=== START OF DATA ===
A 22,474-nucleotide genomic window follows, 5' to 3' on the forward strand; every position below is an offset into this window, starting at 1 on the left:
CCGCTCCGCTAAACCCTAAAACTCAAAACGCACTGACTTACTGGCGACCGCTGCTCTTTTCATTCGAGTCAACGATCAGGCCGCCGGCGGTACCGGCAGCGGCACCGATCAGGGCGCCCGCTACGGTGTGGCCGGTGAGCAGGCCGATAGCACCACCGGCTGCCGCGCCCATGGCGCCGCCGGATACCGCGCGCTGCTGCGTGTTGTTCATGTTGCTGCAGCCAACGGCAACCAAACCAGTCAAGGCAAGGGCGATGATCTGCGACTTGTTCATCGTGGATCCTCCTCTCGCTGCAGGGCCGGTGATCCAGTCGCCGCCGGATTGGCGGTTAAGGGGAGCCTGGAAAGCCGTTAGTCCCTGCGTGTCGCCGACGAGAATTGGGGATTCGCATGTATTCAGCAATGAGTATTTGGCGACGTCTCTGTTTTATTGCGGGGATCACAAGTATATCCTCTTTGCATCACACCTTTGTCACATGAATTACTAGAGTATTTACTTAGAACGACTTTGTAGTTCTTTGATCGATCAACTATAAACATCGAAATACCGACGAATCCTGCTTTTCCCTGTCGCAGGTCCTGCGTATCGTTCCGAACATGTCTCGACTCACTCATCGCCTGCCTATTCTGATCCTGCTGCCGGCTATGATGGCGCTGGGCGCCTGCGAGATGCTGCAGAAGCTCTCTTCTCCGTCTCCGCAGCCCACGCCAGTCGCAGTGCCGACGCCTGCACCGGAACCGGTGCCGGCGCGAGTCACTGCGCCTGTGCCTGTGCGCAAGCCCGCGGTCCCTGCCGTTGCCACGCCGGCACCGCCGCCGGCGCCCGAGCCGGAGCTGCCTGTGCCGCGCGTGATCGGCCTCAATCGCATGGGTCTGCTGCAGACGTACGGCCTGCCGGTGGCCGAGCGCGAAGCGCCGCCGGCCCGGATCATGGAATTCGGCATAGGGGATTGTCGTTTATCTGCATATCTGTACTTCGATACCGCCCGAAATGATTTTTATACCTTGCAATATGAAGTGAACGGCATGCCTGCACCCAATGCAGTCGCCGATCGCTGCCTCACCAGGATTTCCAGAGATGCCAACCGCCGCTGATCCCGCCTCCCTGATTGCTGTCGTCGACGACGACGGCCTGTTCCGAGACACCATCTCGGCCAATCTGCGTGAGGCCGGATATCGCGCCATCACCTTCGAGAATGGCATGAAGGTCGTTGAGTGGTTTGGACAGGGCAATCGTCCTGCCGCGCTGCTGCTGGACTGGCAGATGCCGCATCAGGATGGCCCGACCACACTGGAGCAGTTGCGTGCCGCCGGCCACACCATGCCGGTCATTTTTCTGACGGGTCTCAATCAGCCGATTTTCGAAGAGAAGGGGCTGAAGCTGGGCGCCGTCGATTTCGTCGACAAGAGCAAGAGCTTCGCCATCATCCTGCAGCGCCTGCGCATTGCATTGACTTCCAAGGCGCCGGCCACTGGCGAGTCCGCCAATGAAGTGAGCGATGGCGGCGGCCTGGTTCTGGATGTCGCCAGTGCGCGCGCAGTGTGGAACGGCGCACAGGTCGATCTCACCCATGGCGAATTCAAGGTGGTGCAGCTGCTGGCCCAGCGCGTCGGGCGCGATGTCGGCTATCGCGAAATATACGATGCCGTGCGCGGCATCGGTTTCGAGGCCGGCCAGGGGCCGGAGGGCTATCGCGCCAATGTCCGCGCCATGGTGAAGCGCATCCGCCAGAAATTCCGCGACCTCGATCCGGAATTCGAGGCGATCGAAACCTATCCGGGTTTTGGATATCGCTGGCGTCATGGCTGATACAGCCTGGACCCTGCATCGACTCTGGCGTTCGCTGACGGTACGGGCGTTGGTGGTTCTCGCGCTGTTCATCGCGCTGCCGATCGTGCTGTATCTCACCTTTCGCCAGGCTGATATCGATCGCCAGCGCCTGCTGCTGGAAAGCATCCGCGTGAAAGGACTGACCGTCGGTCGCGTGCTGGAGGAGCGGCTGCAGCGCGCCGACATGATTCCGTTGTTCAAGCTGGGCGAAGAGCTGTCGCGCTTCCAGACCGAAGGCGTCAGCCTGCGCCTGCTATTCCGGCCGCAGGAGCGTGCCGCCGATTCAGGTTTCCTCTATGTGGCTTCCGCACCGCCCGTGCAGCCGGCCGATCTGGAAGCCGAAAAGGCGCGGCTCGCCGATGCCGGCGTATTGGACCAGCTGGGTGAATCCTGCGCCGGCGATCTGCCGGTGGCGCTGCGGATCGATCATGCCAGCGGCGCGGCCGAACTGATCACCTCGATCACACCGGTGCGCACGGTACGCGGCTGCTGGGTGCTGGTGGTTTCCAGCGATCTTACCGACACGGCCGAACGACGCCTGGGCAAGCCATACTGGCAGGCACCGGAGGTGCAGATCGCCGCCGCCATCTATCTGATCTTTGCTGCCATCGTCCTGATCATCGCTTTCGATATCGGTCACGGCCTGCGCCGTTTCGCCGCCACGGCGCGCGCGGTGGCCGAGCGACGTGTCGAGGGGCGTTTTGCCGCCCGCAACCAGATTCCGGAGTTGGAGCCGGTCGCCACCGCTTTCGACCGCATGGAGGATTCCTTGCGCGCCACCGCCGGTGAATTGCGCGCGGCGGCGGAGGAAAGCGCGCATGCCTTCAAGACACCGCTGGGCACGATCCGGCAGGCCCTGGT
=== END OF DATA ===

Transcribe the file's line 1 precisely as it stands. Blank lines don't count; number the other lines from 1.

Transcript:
A 22,474-nucleotide genomic window follows, 5' to 3' on the forward strand; every position below is an offset into this window, starting at 1 on the left: